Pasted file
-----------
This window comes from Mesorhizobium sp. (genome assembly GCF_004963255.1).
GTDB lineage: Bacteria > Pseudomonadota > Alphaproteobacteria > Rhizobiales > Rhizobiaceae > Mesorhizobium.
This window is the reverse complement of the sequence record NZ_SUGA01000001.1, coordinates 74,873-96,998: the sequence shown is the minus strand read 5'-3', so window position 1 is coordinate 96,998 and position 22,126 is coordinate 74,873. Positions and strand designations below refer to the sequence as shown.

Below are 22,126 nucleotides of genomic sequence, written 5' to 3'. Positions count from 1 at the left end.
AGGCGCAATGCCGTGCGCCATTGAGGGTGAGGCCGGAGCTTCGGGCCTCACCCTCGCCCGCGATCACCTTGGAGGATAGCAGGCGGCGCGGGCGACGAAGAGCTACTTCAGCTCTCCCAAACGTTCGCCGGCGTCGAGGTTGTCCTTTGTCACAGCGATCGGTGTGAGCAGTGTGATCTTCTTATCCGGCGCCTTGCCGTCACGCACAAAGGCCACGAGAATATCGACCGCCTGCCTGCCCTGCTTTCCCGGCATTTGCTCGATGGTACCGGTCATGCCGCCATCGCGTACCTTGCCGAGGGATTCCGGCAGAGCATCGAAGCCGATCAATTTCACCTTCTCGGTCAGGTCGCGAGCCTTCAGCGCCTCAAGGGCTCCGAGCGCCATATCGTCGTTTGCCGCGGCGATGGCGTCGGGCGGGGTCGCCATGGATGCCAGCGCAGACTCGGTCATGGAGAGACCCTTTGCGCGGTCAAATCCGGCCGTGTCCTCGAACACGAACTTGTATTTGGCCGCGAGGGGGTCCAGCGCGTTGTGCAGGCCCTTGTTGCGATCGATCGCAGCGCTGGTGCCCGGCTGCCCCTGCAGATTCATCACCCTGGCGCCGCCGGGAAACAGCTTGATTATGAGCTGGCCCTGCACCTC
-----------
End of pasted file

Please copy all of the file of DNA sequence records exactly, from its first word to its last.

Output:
This window comes from Mesorhizobium sp. (genome assembly GCF_004963255.1).
GTDB lineage: Bacteria > Pseudomonadota > Alphaproteobacteria > Rhizobiales > Rhizobiaceae > Mesorhizobium.
This window is the reverse complement of the sequence record NZ_SUGA01000001.1, coordinates 74,873-96,998: the sequence shown is the minus strand read 5'-3', so window position 1 is coordinate 96,998 and position 22,126 is coordinate 74,873. Positions and strand designations below refer to the sequence as shown.

Below are 22,126 nucleotides of genomic sequence, written 5' to 3'. Positions count from 1 at the left end.
AGGCGCAATGCCGTGCGCCATTGAGGGTGAGGCCGGAGCTTCGGGCCTCACCCTCGCCCGCGATCACCTTGGAGGATAGCAGGCGGCGCGGGCGACGAAGAGCTACTTCAGCTCTCCCAAACGTTCGCCGGCGTCGAGGTTGTCCTTTGTCACAGCGATCGGTGTGAGCAGTGTGATCTTCTTATCCGGCGCCTTGCCGTCACGCACAAAGGCCACGAGAATATCGACCGCCTGCCTGCCCTGCTTTCCCGGCATTTGCTCGATGGTACCGGTCATGCCGCCATCGCGTACCTTGCCGAGGGATTCCGGCAGAGCATCGAAGCCGATCAATTTCACCTTCTCGGTCAGGTCGCGAGCCTTCAGCGCCTCAAGGGCTCCGAGCGCCATATCGTCGTTTGCCGCGGCGATGGCGTCGGGCGGGGTCGCCATGGATGCCAGCGCAGACTCGGTCATGGAGAGACCCTTTGCGCGGTCAAATCCGGCCGTGTCCTCGAACACGAACTTGTATTTGGCCGCGAGGGGGTCCAGCGCGTTGTGCAGGCCCTTGTTGCGATCGATCGCAGCGCTGGTGCCCGGCTGCCCCTGCAGATTCATCACCCTGGCGCCGCCGGGAAACAGCTTGATTATGAGCTGGCCCTGCACCTC